By Adam Hood – KLTV Contributor
A recent University of Oxford study has found that people who play video games for extended periods are likely to feel happier than those who don’t.
This study is the first of its kind. Unlike other studies that will ask people how much they play, it uses industry data received from companies on the actual play times for the video games Animal Crossing: New Horizons and Plants vs Zombies: Battle for Neighborville.
Professor Andrew Przybylski, Director of Research at the Oxford Internet Institute, University of Oxford, and lead author of the study, had this to say about the study:
“Previous research has relied mainly on self-report surveys to study the relationship between play and wellbeing. Without objective data from games companies, those proposing advice to parents or policymakers have done so without the benefit of a robust evidence base.”
“Our findings show video games aren’t necessarily bad for your health; there are other psychological factors which have a significant effect on a persons’ wellbeing. In fact, play can be an activity that relates positively to people’s mental health – and regulating video games could withhold those benefits from players.”
“Working with Electronic Arts and Nintendo of America, we’ve been able to combine academic and industry expertise. Through access to data on peoples’ playing time, for the first time, we’ve been able to investigate the relation between actual gameplay behaviour and subjective wellbeing, enabling us to deliver a template for crafting high-quality evidence to support health policymakers.”
As Andrew Przybylski mentioned, the developers of these two games have shared anonymized data about how long the study participants had played.
So the data was then used together with a survey that had the players answer questions about their wellbeing.
The study had a total of 3,274 gamers taking part, and all participants were over the age of 18.
The use of the data obtained from the developers is better than previous research. This is due to data that is gathered from the participants on the duration of their gaming sessions. The report calls these ‘guesstimates,’ and they can be inaccurate.
Regarding the data provided, Nintendo only provided data regarding the playtimes of players in Animal Crossing: New Horizons. EA, on the other hand, shared both playtime and data about the in-game performance of players. This included achievements as well as the emoticons used by gamers to express themselves.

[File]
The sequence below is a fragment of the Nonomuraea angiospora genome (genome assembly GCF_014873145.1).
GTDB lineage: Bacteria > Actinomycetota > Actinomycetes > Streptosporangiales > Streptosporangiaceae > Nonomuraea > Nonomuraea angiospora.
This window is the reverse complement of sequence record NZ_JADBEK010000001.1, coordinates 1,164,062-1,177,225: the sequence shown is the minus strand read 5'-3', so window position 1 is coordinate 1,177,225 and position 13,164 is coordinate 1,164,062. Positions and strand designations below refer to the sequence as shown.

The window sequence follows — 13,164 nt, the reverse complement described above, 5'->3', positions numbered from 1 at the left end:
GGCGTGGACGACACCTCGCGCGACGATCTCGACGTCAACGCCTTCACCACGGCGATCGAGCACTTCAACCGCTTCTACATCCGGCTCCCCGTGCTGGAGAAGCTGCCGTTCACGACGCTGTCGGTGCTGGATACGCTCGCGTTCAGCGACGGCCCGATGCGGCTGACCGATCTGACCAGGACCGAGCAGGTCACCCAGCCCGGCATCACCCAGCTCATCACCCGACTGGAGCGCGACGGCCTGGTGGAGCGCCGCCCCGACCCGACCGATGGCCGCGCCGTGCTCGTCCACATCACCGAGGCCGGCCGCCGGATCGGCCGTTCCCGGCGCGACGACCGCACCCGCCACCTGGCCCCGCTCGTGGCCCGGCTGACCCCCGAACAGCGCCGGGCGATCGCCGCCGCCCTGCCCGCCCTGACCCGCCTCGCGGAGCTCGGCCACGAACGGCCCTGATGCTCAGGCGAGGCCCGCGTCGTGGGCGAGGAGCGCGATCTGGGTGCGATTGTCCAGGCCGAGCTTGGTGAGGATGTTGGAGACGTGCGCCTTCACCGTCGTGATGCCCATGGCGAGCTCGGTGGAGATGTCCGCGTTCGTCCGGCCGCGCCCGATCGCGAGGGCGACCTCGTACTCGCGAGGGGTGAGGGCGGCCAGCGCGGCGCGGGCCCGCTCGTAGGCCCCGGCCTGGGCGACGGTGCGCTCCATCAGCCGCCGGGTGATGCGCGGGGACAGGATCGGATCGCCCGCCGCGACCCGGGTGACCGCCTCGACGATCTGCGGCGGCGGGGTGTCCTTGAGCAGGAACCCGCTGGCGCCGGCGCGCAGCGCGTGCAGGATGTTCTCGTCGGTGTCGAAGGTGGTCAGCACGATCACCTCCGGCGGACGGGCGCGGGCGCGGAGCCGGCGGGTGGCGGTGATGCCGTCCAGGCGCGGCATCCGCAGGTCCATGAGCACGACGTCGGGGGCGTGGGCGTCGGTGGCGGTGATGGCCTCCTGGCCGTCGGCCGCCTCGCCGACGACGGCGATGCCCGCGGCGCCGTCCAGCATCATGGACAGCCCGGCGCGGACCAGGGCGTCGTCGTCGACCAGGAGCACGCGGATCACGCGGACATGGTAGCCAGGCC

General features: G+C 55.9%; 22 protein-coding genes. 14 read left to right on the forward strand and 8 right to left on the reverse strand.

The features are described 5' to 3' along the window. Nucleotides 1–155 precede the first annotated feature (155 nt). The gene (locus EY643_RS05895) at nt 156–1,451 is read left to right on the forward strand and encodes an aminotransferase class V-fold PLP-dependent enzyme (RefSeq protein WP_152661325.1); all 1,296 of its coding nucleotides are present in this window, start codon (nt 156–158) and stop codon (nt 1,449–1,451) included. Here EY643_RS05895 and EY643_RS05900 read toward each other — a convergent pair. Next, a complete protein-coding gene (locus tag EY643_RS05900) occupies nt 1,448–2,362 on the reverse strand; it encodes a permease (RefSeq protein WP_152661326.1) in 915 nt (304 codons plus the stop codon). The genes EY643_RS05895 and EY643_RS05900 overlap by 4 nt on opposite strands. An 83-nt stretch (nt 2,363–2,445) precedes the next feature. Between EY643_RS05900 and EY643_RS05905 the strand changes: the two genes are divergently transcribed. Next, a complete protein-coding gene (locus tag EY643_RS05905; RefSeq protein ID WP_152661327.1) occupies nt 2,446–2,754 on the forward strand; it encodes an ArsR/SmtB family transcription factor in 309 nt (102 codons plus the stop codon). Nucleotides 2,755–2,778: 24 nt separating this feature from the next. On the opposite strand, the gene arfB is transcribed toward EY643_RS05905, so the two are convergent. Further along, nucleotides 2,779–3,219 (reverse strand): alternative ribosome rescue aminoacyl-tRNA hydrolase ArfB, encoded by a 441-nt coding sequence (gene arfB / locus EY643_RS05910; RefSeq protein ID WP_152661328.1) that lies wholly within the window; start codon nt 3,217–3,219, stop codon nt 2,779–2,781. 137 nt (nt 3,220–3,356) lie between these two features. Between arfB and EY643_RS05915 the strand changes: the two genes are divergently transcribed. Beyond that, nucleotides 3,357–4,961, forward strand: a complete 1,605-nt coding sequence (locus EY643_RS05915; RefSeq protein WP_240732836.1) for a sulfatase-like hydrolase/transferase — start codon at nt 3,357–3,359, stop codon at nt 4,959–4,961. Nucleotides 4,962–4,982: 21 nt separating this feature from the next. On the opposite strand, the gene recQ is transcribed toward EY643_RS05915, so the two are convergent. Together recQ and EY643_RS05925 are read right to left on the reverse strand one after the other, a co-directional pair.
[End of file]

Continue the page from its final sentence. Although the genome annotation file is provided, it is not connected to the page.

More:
The participants were asked about how they felt about their experiences with these games.
Professor Andrew Przybylski, who led the study, expressed his surprise at the results and he said:
“If you play Animal Crossing for four hours a day, every single day, you’re likely to say you feel significantly happier than someone who doesn’t.”
“That doesn’t mean Animal Crossing by itself makes you happy.”
However, he did add that what the past 40 years of previous research suggest is that the longer you played a game, you would be more unhappy.
The professor suggested that this discrepancy could be due to both games having social features that allowed them to interact with other characters that are being controlled by players.
He said: “I don’t think people plough a bunch of time into games with a social aspect unless they’re happy about it.”
“It’s like a digital water-cooler,” he described it, as both titles allow for players to socialize with others online.
However, he did state that those who were playing because they felt compelled to – for example, seeking a way to avoid stress reported feeling less content.
Professor Andrew Przybylski has called on other game developers to share similar data, stating:
“We need to study more games, and more players, over more time.”
“It would be like letting psychologists study all the playgrounds in the world.”
“We might build a theory of bullying or learn how people build new friendships. My hope is that this fosters curiosity and collaboration and open data.”
6 days ago
Today KLTV is looking back on some of our legacy videos. Our 2014 production, Food Banks in Kirklees, remains as relevant as ever. It discusses important issues such as poverty in Kirklees, the need for food banks, personal stories, and shows the people that have gone the extra mile to help out in the community.
Approximately 1.9 million people used a food bank in the UK in 2019/20, which is around 300 thousand more than the previous year.
According to The Trussell Trust’s midyear stats they gave out, on average, 2,600 parcels to children every day in the first six months of the pandemic in the UK. They are also expecting this winter to be their networks busiest time ever.
Now is an apt time to reflect on our community in Kirklees and how we can continue helping each over and moving forward as a community.
Those speaking in the 2014 production show the harsh reality of needing food banks and asks questions of ‘Why do we need food banks?’ and ‘What needs to change?’, but continues to show what we can achieve when communities come together.
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